South Korean ferry MV Sewol flips, 1/2 sunk in shallows, people trapped.....

Discussion in 'Stability' started by Squidly-Diddly, Apr 17, 2014.

  1. ImaginaryNumber
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    ImaginaryNumber Imaginary Member

    Sewol ferry captain and 3 crew members face murder charges in South Korea | CNN
     
  2. CliffordK
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    CliffordK Junior Member

    Do they have all the equipment to raise the Sewol on standby, not doing anything? If they were concerned about standby cost, they would only bring in the cranes when they are needed.

    Why raise the ship if it costs 10x the value? If it was laid over on its side, would it interfere with the shipping lanes? Can they get all of the forensic evidence they need with the ship underwater? Oil?

    As far as the murder charges, we'll have to wait and see how they progress.

    What were the exact evacuation plans for the Sewol? How did they plan to get all of the life rafts and passengers into the water? I'd say that as much as anything, there was a lack of crew training, and perhaps a missing evacuation plan, which may be as much of a corporate matter as a crew matter. The overloading was likely a corporate and possibly a government issue too. It does seem odd that the crew had time to change clothes in an attempt to blend in with the crowd (unfortunately they left the crowd below deck). Who else would be leaving the bridge? But, they lacked enough wherewithal to even relay the evacuation order to the lower decks.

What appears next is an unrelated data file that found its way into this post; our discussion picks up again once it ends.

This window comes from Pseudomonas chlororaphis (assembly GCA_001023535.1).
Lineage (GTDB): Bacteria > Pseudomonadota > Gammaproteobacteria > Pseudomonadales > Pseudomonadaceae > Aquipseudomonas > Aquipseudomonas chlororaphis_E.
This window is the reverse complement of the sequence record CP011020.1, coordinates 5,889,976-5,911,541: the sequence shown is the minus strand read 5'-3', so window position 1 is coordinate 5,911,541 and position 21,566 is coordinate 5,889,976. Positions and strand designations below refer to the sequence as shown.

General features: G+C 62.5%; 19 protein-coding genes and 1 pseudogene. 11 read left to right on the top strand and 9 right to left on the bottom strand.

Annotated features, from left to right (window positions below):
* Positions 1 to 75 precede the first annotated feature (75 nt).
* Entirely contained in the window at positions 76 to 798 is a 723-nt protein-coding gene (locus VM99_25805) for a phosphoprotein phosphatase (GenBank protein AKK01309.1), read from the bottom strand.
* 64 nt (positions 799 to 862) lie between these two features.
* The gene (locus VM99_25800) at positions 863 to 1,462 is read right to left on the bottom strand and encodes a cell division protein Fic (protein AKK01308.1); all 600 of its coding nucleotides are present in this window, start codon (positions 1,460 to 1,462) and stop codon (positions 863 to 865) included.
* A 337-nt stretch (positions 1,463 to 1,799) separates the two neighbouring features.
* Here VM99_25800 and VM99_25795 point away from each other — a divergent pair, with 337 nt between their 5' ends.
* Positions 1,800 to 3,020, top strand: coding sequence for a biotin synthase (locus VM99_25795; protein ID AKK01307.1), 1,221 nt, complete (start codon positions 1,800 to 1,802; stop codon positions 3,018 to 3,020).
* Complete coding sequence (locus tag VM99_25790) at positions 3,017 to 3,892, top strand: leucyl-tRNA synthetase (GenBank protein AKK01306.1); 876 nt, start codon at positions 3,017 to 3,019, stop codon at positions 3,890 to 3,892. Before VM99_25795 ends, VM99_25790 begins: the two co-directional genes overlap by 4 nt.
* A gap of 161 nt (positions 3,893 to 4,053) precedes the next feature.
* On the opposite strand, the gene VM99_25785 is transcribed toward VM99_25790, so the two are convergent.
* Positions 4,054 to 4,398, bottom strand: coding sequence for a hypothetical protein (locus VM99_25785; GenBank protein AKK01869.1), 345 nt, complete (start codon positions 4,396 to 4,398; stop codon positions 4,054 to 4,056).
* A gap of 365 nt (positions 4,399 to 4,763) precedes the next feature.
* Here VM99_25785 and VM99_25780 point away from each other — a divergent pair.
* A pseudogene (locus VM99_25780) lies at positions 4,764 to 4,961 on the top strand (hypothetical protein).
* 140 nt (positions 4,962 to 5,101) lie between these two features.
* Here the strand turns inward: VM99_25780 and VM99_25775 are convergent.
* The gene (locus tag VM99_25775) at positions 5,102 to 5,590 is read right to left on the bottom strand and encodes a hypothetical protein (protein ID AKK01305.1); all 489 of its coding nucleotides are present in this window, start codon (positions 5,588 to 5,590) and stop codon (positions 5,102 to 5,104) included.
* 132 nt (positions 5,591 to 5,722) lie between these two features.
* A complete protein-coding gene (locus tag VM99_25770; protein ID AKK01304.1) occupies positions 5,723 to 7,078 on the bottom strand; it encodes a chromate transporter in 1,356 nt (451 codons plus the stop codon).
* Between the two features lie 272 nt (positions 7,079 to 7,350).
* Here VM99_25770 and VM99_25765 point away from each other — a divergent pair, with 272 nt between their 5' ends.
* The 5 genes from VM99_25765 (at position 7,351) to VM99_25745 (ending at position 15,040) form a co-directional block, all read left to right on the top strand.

No doubt the lower side of the upper deck would have been treacherous as the ship listed with the open railing, had they assembled the passengers there, but in the case with the ship slowly rolling over, it would have been the safest place to assemble the passengers. Of course, normally the upper deck would be about 50 feet in the air, and a pain to evacuate.

    The leadership was lacking. They apparently had 15 crew members huddled in the bridge when most of them should have been tending to the passengers and preparing the life rafts for deployment. Even if some failed, they should have tried them all.
     
  3. powerabout
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    powerabout Senior Member

    If a passenger ship has a big heel there is no escape, remember that next time you are on one.
    Not much fixed since the titanic that luckily didnt have a big heel as it when down
     
  4. CliffordK
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    CliffordK Junior Member

    On the Titanic, of course, they tried to lock the gates to prevent the lower deck passengers from getting up to the upper decks, at least so they say.